using the consumer price index, one finds that the 75 pounds paid by Albert for
the 12-inch f/5 mirror in 1948 is nearly $5000 in today's money.  Ah, the good
old days.  --
Ed.</p>

<a class="blue" name="3" id="3"></a>
<h2 class="black">3. RASNZ Conference 2011</h2>
<p>Conference is but five weeks away now. You need to register for
Conference by Saturday, 30 April to avoid paying the late registration
fee.</p>

<p>Registrations are coming in steadily, but it is interesting that at the time of
writing this that, apart from the Wellington area, there are more registrations
from Australia than there are from any one region of NZ!! I know many of us are
inclined to leave registering till close to when the late fee kicks in. Many
people from Council, and who are presenting papers, have also yet to register.
Anyway, this is just a reminder that Conference time is fast approaching and you
need to get onto that registration -
fast.</p>

<p>Details of Conference, the 5th Trans-Tasman Occultation Symposium, and the
astrophotography workshop with David Malin have been widely publicised in
previous Newsletters. All information re papers, guest speakers, the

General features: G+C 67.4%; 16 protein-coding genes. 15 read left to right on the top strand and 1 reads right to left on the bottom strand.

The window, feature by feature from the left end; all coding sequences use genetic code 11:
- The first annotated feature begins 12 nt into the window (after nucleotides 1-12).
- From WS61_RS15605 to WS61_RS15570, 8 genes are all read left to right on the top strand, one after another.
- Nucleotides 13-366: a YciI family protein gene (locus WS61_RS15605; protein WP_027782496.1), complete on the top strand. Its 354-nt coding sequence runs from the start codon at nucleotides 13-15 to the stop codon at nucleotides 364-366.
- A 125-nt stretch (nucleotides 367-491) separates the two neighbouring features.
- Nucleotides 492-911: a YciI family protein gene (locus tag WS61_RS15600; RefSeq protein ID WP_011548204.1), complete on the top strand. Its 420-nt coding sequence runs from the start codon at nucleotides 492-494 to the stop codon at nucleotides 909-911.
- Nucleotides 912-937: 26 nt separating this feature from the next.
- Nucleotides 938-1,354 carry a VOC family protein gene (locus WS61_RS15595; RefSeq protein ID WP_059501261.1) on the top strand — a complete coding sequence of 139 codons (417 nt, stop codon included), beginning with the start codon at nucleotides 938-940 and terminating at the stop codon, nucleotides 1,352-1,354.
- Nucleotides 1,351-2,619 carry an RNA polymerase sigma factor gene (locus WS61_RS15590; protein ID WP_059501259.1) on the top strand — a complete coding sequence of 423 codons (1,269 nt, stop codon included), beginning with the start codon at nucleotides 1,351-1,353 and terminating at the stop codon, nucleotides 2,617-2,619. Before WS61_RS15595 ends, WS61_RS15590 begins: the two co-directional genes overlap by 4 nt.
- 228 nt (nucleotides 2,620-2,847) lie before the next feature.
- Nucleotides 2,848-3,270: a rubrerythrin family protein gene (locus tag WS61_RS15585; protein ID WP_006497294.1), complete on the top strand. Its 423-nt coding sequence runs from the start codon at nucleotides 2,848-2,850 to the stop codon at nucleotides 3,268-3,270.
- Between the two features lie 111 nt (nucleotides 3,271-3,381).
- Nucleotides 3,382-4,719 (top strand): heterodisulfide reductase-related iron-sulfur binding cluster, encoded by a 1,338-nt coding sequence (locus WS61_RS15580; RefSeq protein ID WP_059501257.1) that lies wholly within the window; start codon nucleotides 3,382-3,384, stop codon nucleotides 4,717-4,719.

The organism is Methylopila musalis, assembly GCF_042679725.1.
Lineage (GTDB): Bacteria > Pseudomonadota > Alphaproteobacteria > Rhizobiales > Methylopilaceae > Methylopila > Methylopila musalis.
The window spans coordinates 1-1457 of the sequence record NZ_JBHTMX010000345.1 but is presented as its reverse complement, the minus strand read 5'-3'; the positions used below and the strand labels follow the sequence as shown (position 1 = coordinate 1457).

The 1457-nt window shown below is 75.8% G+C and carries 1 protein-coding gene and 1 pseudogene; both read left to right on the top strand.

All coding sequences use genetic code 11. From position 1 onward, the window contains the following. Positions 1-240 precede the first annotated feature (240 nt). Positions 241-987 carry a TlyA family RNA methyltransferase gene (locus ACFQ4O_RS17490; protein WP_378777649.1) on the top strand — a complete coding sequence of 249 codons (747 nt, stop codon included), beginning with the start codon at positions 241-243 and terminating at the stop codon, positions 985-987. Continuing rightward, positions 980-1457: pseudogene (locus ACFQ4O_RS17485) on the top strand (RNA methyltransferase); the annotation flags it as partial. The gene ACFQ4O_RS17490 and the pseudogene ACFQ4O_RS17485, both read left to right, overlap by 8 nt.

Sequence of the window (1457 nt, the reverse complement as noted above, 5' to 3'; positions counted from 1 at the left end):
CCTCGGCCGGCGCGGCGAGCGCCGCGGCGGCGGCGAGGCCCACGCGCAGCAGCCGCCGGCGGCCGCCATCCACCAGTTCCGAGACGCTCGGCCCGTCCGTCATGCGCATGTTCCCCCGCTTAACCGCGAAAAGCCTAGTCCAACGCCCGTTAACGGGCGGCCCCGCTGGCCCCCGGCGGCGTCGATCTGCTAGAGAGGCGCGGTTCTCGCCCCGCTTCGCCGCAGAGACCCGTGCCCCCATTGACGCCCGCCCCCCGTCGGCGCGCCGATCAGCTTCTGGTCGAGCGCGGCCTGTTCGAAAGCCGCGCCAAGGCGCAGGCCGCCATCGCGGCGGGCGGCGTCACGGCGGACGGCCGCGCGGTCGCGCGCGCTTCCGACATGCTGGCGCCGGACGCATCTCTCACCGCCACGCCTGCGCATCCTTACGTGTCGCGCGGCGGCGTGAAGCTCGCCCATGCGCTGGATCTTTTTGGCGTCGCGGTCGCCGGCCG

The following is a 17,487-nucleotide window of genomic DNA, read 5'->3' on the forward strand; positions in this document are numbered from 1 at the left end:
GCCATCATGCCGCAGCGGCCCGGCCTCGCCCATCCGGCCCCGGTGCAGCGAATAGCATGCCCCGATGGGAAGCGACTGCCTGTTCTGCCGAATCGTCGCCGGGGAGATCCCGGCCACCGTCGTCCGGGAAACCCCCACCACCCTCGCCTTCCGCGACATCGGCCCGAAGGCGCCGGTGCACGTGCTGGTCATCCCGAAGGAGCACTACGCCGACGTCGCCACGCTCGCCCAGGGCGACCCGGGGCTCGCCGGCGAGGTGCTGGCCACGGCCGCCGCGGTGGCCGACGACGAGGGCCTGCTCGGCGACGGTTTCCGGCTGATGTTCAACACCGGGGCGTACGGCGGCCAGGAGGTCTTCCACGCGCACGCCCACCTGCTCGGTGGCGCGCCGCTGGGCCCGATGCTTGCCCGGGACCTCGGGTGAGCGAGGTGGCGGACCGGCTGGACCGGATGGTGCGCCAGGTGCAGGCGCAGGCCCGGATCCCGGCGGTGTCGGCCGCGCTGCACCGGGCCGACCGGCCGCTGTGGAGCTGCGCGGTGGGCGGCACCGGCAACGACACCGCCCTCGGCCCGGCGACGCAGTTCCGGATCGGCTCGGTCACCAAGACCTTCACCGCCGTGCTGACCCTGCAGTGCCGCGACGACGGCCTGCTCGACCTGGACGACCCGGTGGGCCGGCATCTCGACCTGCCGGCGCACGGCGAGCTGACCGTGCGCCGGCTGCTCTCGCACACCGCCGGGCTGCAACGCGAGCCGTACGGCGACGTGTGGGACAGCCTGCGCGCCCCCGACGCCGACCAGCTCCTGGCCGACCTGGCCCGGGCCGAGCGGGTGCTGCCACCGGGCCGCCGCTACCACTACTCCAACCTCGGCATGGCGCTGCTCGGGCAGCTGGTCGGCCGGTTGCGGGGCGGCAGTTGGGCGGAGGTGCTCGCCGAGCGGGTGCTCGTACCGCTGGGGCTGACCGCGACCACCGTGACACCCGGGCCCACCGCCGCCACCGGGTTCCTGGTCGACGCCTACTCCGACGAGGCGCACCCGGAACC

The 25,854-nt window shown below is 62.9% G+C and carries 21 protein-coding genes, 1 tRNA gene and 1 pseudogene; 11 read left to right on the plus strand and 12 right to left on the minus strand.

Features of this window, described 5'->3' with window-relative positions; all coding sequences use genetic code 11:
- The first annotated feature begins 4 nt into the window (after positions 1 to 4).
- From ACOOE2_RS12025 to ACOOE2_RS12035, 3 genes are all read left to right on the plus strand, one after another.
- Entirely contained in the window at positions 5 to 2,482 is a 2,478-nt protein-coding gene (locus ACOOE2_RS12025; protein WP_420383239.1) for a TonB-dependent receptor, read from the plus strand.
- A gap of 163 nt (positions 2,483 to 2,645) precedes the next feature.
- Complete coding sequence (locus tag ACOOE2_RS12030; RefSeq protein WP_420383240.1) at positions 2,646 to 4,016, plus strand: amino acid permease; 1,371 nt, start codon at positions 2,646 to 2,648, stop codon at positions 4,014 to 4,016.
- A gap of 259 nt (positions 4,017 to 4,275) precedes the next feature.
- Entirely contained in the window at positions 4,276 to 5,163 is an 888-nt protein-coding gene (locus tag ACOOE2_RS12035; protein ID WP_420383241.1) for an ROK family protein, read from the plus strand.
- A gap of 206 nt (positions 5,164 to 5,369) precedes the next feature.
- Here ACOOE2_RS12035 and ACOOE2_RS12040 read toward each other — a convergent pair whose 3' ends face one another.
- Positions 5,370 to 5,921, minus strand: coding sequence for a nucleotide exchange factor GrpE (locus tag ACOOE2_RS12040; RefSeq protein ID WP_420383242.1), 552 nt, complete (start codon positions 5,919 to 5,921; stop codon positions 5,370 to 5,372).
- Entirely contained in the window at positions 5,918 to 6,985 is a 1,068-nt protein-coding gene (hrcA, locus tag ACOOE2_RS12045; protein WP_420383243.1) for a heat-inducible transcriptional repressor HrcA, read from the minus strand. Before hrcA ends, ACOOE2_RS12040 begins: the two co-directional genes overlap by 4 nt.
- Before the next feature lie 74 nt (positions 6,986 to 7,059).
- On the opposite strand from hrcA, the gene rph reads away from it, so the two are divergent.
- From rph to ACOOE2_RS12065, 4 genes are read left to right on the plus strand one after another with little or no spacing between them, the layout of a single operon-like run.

registration form, etc, is available on the RASNZ Webpage - www.rasnz.org.nz -
so please visit the webpage and action your registration. Any questions, please
email the Standing Conference Committee - <a
href="mailto:This email address is being protected from spambots. You need JavaScript enabled to view it.">This email address is being protected from spambots. You need JavaScript enabled to view it.</a>
.</p>

<p>OK - look forward to seeing everyone in Napier in five weeks
time.</p>

<p><i>-- Dennis Goodman, Chair, RASNZ Standing Conference Committee</i></p>

<a class="blue" name="4" id="4"></a>
<h2 class="black">4. Annual General Meeting Agenda</h2>
<p>The 2011 Annual General Meeting of the Royal Astronomical Society of New
Zealand will be held at 4.30pm on Saturday 28 May 2011 at the Napier War
Memorial Conference Centre on Marine Parade, Napier.
----------------</p>

<h4>Royal astronomical society of new zealand
88th annual general meeting</h4>

<p>        Agenda:
</p>
<ol>
  <li>     Apologies.
</li>